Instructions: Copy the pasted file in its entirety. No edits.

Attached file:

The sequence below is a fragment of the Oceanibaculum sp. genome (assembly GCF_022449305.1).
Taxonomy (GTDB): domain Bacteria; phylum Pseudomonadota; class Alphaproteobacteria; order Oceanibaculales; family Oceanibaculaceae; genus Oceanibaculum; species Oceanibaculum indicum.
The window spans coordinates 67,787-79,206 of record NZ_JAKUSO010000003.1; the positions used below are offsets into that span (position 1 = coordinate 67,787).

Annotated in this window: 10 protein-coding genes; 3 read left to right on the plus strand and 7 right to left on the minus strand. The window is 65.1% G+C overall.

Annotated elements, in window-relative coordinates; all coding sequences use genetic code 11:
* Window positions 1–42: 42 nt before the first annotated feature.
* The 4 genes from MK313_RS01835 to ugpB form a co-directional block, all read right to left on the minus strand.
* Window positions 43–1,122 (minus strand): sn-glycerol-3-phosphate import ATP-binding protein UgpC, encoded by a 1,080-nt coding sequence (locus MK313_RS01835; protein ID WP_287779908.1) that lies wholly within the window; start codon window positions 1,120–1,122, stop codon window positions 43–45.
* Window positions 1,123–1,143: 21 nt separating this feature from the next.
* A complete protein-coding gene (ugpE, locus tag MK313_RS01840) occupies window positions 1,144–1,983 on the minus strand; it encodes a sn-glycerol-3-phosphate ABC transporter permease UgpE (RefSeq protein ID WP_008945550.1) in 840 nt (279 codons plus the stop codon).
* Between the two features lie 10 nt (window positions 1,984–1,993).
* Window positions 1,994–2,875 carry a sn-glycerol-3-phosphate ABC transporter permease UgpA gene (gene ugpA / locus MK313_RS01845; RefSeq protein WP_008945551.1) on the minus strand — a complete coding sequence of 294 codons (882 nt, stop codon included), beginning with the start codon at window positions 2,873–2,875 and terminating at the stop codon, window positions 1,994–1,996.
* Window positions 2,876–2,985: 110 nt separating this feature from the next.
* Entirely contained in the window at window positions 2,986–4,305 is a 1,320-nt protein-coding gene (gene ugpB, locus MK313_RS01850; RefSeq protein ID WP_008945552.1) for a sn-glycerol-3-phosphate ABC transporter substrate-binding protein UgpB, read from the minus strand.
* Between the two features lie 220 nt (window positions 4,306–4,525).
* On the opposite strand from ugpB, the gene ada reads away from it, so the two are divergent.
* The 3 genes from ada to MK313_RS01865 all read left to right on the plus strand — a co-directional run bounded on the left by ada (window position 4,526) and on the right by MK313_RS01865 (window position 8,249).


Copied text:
The sequence below is a fragment of the Oceanibaculum sp. genome (assembly GCF_022449305.1).
Taxonomy (GTDB): domain Bacteria; phylum Pseudomonadota; class Alphaproteobacteria; order Oceanibaculales; family Oceanibaculaceae; genus Oceanibaculum; species Oceanibaculum indicum.
The window spans coordinates 67,787-79,206 of record NZ_JAKUSO010000003.1; the positions used below are offsets into that span (position 1 = coordinate 67,787).

Annotated in this window: 10 protein-coding genes; 3 read left to right on the plus strand and 7 right to left on the minus strand. The window is 65.1% G+C overall.

Annotated elements, in window-relative coordinates; all coding sequences use genetic code 11:
* Window positions 1–42: 42 nt before the first annotated feature.
* The 4 genes from MK313_RS01835 to ugpB form a co-directional block, all read right to left on the minus strand.
* Window positions 43–1,122 (minus strand): sn-glycerol-3-phosphate import ATP-binding protein UgpC, encoded by a 1,080-nt coding sequence (locus MK313_RS01835; protein ID WP_287779908.1) that lies wholly within the window; start codon window positions 1,120–1,122, stop codon window positions 43–45.
* Window positions 1,123–1,143: 21 nt separating this feature from the next.
* A complete protein-coding gene (ugpE, locus tag MK313_RS01840) occupies window positions 1,144–1,983 on the minus strand; it encodes a sn-glycerol-3-phosphate ABC transporter permease UgpE (RefSeq protein ID WP_008945550.1) in 840 nt (279 codons plus the stop codon).
* Between the two features lie 10 nt (window positions 1,984–1,993).
* Window positions 1,994–2,875 carry a sn-glycerol-3-phosphate ABC transporter permease UgpA gene (gene ugpA / locus MK313_RS01845; RefSeq protein WP_008945551.1) on the minus strand — a complete coding sequence of 294 codons (882 nt, stop codon included), beginning with the start codon at window positions 2,873–2,875 and terminating at the stop codon, window positions 1,994–1,996.
* Window positions 2,876–2,985: 110 nt separating this feature from the next.
* Entirely contained in the window at window positions 2,986–4,305 is a 1,320-nt protein-coding gene (gene ugpB, locus MK313_RS01850; RefSeq protein ID WP_008945552.1) for a sn-glycerol-3-phosphate ABC transporter substrate-binding protein UgpB, read from the minus strand.
* Between the two features lie 220 nt (window positions 4,306–4,525).
* On the opposite strand from ugpB, the gene ada reads away from it, so the two are divergent.
* The 3 genes from ada to MK313_RS01865 all read left to right on the plus strand — a co-directional run bounded on the left by ada (window position 4,526) and on the right by MK313_RS01865 (window position 8,249).